Tuesday, March 30, 2010

Remembering a Paper Route, Forgetting Human Dignity

When I was 11 years old, I had a paper route. It started near my house, and continued down Baldwin Avenue in Arcadia, right across the street from what was then the practice track for Santa Anita racetrack. The first paper I delivered was the day Robert Kennedy was shot - June 5, 1968. I will never forget that.

I will also never forget what my Dad, a World War II Pacific Theater veteran, used to tell me as we drove past Santa Anita when I was a kid. "That was where they used to keep the Japs penned up during the War", he would say as we drove past the stable, just off Baldwin Avenue. I remember the feeling of being glad we "penned them up", during the War. They were scary savages, according to Dad, and he never really had much good to say about any "minority" as I grew up. I feel like I have spent the rest of my life overcoming my Father's biases.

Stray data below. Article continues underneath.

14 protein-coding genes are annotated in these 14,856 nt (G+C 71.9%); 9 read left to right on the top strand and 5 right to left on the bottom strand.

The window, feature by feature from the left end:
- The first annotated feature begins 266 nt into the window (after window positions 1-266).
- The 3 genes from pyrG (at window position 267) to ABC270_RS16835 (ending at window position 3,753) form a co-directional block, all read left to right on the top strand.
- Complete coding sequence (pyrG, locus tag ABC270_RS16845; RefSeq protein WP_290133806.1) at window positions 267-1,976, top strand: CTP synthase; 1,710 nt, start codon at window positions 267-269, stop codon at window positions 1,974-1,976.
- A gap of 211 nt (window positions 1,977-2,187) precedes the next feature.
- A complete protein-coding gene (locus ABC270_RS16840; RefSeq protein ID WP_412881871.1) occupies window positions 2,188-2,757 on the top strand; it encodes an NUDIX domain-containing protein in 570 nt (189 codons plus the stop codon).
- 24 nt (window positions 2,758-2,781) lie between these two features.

For several years I would peddle my bike past the past the practice track, and sometimes think about all those Japanese people, locked up there, some 25 years earlier. What did that feel like for them?

Here is a glimpse of what it felt like.....

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